2016 Gift Guide: Books about Space

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2016 Gift Guide: Books about Space

The holiday season means great food, family, and year-end deadlines. It also means presents and getting stuff you don’t want then trying to figure out how to exchange it for something you like more. We’ve got a gift guide that just may be able to simplify all that: books for the space geeks in your life (or to put on your own list to avoid getting yet another pair of socks for Christmas).

1. Welcome to the Universe: An Astrophysical Tour; 2. The Fifty-Year Mission: The Complete, Uncensored, Unauthorized Oral History of Star Trek; 3a. Hidden Figures: The American Dream and the Untold Story of the Black Women Mathematicians Who Helped Win the Space Race; 3b. The Glass Universe: How the Ladies of Harvard Observatory Took Measure of the Stars; 4. Spaceman: An Astronaut’s Unlikely Journey to Unlock the Secrets of the Universe; 5a. Mars: Our Future on the Red Planet; 5b. andStarTalk: Everything You Ever Need to Know About Space Travel, Sci-Fi, the Human Race, the Universe, and Beyond; 6. Black Hole Blues: And Other Songs from Outer Space; 7. Earth in Human Hands: Shaping Our Planet’s Future.

Image: StarTalk Radio, CC-BY

Swapna Krishna is a freelance writer, editor, and giant space/sci-fi geek.

Welcome to the Universe: An Astrophysical Tour


Writer: Neil deGrasse Tyson, Michael A. Strauss, and J. Richard Gott
Publisher: Princeton University Press

It can be very difficult to explain the mechanics of the universe to non-scientists without being condescending, yet Welcome to the Universe manages to do just that. Designed after a course taught at Princeton by three notable astrophysicists, Tyson, Strauss, and Gott help readers understand exactly what is happening in the sky above us and beyond. It's easy to read, and what's more, it comes in a beautiful oversized volume with glossy pages and colorful pictures that will look great on any bookshelf.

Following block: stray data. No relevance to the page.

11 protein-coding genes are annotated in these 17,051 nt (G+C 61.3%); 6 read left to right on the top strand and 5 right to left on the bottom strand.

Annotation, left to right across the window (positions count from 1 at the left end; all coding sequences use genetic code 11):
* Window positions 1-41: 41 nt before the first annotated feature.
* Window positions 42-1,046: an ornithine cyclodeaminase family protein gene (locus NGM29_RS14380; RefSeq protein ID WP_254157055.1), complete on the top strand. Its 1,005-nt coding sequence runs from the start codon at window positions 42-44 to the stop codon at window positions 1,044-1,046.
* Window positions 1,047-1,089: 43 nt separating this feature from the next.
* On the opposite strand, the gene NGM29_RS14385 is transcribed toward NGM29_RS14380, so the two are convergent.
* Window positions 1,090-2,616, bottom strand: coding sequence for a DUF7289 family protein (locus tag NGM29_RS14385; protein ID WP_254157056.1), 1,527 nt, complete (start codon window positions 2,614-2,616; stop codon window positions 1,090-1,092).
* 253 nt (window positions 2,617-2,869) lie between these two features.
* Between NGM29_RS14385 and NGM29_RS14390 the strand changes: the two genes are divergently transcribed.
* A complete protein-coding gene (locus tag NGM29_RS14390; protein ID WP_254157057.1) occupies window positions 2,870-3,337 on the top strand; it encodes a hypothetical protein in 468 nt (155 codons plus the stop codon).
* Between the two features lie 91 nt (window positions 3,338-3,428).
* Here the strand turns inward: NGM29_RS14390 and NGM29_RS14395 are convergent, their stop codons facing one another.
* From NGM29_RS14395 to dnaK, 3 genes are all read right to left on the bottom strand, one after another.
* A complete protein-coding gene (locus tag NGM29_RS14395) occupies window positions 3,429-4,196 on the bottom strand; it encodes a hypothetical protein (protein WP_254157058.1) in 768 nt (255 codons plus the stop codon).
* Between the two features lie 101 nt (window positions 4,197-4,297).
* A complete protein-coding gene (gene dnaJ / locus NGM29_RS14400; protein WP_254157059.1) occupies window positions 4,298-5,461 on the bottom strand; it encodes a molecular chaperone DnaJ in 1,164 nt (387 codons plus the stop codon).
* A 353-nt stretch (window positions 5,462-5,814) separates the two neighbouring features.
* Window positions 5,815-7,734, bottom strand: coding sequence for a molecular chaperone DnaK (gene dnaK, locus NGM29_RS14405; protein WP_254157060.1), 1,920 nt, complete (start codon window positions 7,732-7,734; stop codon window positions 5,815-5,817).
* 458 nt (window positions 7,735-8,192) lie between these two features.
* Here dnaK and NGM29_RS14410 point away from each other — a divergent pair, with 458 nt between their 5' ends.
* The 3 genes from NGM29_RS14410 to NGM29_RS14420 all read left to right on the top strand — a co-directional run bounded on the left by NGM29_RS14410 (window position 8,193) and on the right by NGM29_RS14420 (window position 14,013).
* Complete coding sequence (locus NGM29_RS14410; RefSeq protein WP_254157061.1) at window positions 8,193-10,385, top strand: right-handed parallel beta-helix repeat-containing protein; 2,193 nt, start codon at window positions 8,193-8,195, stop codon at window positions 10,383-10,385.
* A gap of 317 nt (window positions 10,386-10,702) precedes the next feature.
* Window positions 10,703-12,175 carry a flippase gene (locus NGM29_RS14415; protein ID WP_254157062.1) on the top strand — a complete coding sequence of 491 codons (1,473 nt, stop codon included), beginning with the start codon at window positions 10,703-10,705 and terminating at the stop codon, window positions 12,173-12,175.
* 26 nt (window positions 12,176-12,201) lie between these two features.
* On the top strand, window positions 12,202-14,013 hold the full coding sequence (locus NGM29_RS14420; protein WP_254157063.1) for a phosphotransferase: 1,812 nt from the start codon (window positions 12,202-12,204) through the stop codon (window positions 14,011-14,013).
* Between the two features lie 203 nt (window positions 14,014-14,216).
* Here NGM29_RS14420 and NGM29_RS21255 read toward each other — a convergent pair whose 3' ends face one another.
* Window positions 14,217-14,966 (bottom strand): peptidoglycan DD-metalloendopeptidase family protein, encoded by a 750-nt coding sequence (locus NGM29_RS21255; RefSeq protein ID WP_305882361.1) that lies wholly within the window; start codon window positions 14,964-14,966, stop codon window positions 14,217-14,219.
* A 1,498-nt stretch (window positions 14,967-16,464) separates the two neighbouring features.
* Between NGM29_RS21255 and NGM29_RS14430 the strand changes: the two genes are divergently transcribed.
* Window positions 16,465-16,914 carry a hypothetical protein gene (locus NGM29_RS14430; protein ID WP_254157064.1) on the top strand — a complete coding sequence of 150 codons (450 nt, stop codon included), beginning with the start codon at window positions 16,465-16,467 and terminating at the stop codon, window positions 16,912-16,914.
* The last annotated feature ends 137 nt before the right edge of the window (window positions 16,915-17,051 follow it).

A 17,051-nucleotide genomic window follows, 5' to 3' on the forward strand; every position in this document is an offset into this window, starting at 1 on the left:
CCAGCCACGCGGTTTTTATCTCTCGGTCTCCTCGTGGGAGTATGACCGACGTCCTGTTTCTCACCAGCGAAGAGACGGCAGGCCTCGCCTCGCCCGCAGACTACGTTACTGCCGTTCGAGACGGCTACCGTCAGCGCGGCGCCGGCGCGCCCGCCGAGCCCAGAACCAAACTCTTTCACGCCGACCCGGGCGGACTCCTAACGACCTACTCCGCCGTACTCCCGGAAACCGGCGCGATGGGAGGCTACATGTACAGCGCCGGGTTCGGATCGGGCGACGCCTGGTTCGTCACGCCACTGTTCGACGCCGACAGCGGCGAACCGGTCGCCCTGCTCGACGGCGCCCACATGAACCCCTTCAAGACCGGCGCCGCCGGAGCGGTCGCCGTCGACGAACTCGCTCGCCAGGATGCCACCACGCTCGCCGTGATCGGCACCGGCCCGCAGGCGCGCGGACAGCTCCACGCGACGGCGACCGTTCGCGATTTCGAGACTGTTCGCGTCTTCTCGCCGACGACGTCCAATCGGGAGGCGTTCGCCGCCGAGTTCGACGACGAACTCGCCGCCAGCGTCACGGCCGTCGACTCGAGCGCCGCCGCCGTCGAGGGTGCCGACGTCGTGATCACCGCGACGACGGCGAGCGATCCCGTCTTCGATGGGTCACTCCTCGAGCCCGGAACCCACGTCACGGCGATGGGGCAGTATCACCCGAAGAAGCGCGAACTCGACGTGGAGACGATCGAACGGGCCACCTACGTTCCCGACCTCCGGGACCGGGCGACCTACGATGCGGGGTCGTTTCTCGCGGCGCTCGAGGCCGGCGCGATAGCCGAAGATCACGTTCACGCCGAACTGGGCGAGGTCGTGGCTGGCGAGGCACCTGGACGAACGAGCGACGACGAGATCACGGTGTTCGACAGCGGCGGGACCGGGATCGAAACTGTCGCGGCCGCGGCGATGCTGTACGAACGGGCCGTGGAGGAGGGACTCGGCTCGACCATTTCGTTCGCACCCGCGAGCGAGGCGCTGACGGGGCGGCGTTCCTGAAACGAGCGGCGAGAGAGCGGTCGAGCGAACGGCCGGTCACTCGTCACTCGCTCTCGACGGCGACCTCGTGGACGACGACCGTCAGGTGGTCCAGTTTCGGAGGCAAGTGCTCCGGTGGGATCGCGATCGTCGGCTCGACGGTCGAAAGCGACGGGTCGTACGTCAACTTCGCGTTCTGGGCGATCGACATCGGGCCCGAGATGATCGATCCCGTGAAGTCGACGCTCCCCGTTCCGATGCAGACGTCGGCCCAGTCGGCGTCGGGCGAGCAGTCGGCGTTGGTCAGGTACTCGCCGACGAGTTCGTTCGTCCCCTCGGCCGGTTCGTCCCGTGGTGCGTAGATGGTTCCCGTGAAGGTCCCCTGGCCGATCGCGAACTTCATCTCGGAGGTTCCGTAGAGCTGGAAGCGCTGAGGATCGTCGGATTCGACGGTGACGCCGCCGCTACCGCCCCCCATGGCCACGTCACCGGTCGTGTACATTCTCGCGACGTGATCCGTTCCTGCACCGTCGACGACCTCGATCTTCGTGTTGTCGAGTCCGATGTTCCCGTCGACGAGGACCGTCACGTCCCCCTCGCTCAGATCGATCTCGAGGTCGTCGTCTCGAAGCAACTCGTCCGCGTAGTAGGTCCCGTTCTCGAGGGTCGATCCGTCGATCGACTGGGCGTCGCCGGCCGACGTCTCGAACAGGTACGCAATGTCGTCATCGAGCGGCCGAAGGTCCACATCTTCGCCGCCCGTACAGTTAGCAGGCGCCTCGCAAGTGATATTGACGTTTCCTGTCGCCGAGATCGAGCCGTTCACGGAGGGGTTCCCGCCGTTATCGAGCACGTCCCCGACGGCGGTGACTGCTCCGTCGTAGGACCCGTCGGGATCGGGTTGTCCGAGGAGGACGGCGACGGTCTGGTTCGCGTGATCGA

The Fifty-Year Mission: The Complete, Uncensored, Unauthorized Oral History of Star Trek (Parts 1 and 2)


Writer: Edward Gross and Mark A. Altman
Publisher: Thomas Dunne Books

If you have a space fan in your life, chances are it's Star Trek that shaped that love. I'll admit it: I was worried when I first picked up this oral history of Star Trek (spanning two volumes: the first 25 years, the Original Series and first six movies, and the next 25 years, spanning the spin-off series, movies, and the new movie universe). I was afraid that it would feel tawdry and cheap, but that wasn't the case at all. Instead, it only enhanced my love for the franchise and my anticipation for what's coming next; the breadth of people Gross and Altman have spoken to over the years (including the Great Bird of the Galaxy himself, Gene Roddenberry, and dearly departed stars such as Leonard Nimoy, DeForrest Kelley, and James Doohan) is astounding and really provides a balanced narrative history.

Hidden Figures: The American Dream and the Untold Story of the Black Women Mathematicians Who Helped Win the Space Race


Writer: Margot Lee Shatterly
Publisher: William Morrow Paperbacks

The Glass Universe: How the Ladies of Harvard Observatory Took Measure of the Stars


Writer: Dava Sobel
Publisher: Viking